I’m Thinner. And I’m Not Happier.
I convinced myself that if I made myself smaller, there would be less of me to hurt. Taking up less space would mean I’d be less noticeable. I fantasized about shrinking myself down and disappearing. And so it was decided. The key to happiness was thinness.
I gave birth to my daughter in July 2019 and one of my first thoughts was about weight loss. I was desperately unhappy and developed postnatal depression. Although my postpartum body wasn’t responsible for this, it was the only thing I could control in the midst of the unpredictability of motherhood.
I was diagnosed as being Pre-Diabetic and advised to go on a low sugar diet. This started off healthily, but then I got a taste for restriction. I liked having an excuse to refuse certain foods. Then I developed Irritable Bowel Syndrome. I had to restrict my dietary options even further. It was perfect. Until I started to reach the point of no amount of weight loss being enough.
“Nine months on. Nine months off.”
This is a common expression said to new moms. The intention is to be supportive. It took nine months to gain the weight, so you can’t expect to lose it overnight. I heard this expression a few times and I couldn’t let go of the number nine.
I need to be thinner by the time my daughter is nine months old.
I need to be nine stone.
I don’t know how much I weigh. If I weigh myself I know I will get obsessed with the numbers. But I know I am smaller. I know I am taking up less space. But I haven’t found the happiness I crave.
I spend my days worrying and overthinking.
“If I gain a couple of pounds, everyone will notice.”
“I’m not losing weight quickly enough.”
“Why am I still sad?”
“Why did this outfit look fine last week but today it makes me look fat?”
“Am I a terrible person for thinking being fat is bad?”
I cannot work because my mental health is in tatters. I returned from maternity leave in the midst of the coronavirus pandemic. My world was turned upside and everything felt out of control. I tried my best to cope with the unpredictability of being a working mom, but I began to crumble.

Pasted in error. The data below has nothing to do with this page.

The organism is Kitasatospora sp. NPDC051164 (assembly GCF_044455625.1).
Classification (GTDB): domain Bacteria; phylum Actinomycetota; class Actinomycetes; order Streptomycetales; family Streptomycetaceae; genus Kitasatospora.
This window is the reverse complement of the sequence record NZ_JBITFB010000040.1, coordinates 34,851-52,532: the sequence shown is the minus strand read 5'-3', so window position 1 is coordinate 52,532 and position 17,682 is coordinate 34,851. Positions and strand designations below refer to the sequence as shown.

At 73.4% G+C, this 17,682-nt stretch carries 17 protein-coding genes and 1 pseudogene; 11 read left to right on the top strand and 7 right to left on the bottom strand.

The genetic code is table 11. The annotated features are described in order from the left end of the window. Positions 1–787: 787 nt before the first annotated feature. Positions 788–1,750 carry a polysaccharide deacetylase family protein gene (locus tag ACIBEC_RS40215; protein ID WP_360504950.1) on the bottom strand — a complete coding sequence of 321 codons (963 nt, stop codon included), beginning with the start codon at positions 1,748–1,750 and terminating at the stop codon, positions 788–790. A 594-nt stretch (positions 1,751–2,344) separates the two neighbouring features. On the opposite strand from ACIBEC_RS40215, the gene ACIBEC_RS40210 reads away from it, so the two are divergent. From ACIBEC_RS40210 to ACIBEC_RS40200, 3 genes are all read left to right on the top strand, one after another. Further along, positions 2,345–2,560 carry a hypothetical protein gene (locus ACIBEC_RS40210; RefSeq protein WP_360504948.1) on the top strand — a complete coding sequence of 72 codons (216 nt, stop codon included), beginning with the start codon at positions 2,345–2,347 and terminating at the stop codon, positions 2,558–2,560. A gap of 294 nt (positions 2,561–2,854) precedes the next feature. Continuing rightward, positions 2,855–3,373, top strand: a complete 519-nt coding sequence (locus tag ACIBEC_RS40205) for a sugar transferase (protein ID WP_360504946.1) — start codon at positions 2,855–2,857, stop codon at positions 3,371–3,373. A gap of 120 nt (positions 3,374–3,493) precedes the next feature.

I stuck to my diet religiously, naively hoping if I could control my body everything else would fall into place. But in becoming less of me physically, I have become less of me mentally.
I hardly go out. I don’t reply to messages from friends. I snap at my husband. I get impatient with my daughter. I’m tired all of the time. I’ve never been this unhappy in my life. Because thinness wasn’t the answer.
There is less of me. Less laughter. Less motivation. Less concentration. Less emotional regulation. Less intimacy. Less enjoyment. Less fulfillment. Less hope. I got what I wanted. But I have suffered great loss in the process.
The answer to my problems does not lie in the abuse of my body. It lies in connection with others. Connection to my support network. But thinness has severed these connections because they were getting in the way of the pursuit of less.
Despite this, I can’t bear the thought of relaxing my eating habits. It’s a sad reflection of the society we live in where gaining weight is more frightening than losing people.
Although I am afraid, I know how to be brave. I get through each and every day, even though I am afraid. Reaching out to my support network won’t take as much bravery. They have missed me and will be happy that I’m making the effort to return, even if I am less of the girl they once knew.
And one day I will be more of me again. It won’t be dictated by the size of my clothes or numbers on the scale, but by how much love I allow into my life and how much love I give to my body.
If you are struggling with similar issues, help and support is available from Beat.